A fixed bridge is a device that typically consists of three units - a pontic(a false tooth) fused between two crowns that are cemented onto the abutment teeth.
Who should get a bridge?
If you are missing any teeth and are committed to maintaining good oral hygiene practices, you may be a good candidate for a bridge. A bridge is a great choice to fill a space in the mouth left by missing teeth. If left unfilled, this space can cause the surrounding teeth to move out of position and can cause teeth and gums to become more susceptible to tooth decay, and gum disease that can cause further tooth loss. Fixed bridges not only enhance the appearance of your smile, but they also improve your chewing ability and speech. They can also safeguard you appearance by preventing the collapse of your facial features that can cause premature wrinkles and age lines.
What type of bridges are there?
Besides traditional bridges, another popular design is the resin bonded or "Maryland" bridge, primarily used for the front teeth. This is usually the most economical choice when the abutment teeth are healthy and don't contain large fillings. The pontic is fused to metal that can be bonded to the abutment teeth with a resin cement and hidden from view, reducing the amount of preparation on the adjacent teeth.
A cantilever bridge may be used if there are teeth on only one side of the span. This involves anchoring the pontic to one side over one or more natural, adjacent teeth. If there are no adjacent teeth to act as anchors, we may recommend an implant - a metal post that is surgically imbedded into the bone, and is capped with a crown as an abutment. In some cases where the span is large, we may recommend an implant supported prosthesis.
What are the dental bridge procedures involved?
For a traditional fixed bridge, the first appointment consists of the dentist reducing the adjacent abutment teeth that will act as anchors. Impressions are made, from which a metal framework, including the pontic, is created and covered in porcelain. We can even make bridges where the framework is made of zirconia (a white material) and then covered in porcelain (for the best esthetic results). By the second appointment, the final bridge is fitted over the teeth. The total treatment time is usually two weeks, depending on the type of bridge.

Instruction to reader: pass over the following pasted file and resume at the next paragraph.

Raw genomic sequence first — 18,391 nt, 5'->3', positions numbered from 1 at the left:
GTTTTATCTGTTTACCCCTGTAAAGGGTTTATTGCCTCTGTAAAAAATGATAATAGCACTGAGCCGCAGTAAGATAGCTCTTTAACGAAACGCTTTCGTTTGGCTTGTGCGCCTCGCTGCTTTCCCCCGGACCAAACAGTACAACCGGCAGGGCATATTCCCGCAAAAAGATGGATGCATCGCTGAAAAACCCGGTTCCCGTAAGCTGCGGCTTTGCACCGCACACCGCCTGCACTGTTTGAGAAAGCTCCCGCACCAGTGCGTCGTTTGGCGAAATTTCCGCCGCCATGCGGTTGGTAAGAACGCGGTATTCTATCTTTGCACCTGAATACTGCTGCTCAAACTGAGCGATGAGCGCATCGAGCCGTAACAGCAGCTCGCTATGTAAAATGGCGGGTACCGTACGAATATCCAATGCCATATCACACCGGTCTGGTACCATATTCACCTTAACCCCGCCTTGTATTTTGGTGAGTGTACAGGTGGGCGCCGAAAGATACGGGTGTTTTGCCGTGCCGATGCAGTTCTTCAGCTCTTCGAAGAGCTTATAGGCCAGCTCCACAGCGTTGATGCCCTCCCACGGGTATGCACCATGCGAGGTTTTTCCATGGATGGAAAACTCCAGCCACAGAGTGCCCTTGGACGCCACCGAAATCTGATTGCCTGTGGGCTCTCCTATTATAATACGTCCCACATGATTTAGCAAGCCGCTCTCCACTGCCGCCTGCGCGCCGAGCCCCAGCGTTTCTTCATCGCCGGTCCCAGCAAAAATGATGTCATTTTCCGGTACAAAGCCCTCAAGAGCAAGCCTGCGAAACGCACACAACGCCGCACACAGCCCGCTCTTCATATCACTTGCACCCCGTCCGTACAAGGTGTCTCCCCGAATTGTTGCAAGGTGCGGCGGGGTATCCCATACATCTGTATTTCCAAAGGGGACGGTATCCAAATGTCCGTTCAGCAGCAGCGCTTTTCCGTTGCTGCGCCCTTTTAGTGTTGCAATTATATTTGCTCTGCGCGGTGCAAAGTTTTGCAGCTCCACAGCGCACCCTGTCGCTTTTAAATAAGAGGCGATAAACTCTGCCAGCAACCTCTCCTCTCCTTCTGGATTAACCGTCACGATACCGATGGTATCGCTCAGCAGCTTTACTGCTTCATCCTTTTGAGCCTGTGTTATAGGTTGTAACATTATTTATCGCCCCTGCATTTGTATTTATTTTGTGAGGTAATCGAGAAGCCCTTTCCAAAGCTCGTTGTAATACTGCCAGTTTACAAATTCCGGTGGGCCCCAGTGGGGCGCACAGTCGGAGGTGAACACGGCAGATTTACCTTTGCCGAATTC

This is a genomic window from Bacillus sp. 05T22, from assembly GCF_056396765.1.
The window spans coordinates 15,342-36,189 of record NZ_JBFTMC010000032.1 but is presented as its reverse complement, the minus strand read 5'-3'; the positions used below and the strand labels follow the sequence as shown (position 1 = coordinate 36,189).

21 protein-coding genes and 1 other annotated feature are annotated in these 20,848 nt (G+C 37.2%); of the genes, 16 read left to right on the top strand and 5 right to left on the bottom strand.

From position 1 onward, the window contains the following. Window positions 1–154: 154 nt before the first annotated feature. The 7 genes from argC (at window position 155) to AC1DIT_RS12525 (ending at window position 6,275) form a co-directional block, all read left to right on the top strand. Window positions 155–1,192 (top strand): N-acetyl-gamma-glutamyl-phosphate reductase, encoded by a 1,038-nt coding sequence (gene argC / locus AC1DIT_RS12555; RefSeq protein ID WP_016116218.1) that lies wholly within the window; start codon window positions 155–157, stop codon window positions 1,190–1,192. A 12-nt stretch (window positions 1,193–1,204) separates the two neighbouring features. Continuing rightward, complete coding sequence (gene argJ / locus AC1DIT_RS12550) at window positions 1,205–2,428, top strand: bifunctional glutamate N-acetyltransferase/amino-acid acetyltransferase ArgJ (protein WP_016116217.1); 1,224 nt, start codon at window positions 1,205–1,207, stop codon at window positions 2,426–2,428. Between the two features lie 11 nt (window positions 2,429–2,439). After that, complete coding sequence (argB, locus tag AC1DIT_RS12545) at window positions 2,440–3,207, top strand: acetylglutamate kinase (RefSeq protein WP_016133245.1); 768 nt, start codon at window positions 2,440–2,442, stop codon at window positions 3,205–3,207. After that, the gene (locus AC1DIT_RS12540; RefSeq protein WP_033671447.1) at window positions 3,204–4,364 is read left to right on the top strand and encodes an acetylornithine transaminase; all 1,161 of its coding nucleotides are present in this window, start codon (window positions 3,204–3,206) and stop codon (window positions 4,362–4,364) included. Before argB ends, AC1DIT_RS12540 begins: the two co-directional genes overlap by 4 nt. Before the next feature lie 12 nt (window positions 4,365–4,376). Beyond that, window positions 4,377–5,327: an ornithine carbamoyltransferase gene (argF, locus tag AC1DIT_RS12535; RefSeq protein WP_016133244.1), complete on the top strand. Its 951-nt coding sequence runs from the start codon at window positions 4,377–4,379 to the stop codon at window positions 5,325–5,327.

We always recommend that our patients who are having major restorative work done (implants, crowns, veneers, bridges) do a course of bleaching prior to having the work done. If the restorative work is matched to the yellow or grey teeth, there is no way to change the colour after the work is completed.
How do I care for a bridge?
With a bridge, it is more important than ever to brush, floss and see your dentist regularly. Your dentist may also recommend using floss threaders that help remove bacteria from hard to reach spaces between the bridge and adjacent teeth and gums. You may need dental bridge repair work over time. However if you maintain optimal oral hygiene care, you can expect your fixed bridge to last 10 to 15 years and sometimes even longer.
Robert Margolin, DDS, FAGD; "An Update on Conventional Fixed Bridges Part 1: Patient Assessment and Selection," by D.L. Gutteridge, et al., Dental Update, April 1994; Inlays, Crowns and Bridges, by Leslie C. Howe, et. al., Butterworth-Heinemaann Ltd., 1993; "Crown and Bridge Procedures: Success Begins with Home Care," GP, Dec. 1992; Change Your Smile, by Ronald E. Goldstein, DDS, Quintessence Publishing Co., Inc., 1988; "Fixed Bridges and Crowns," American Dental Association, 1985.
For more information on Dental Crown Procedures or Dental Bridge Procedures, contact Proactive Dental Studio offices in Surrey BC. We provide services to clients in the Greater Vancouver BC region.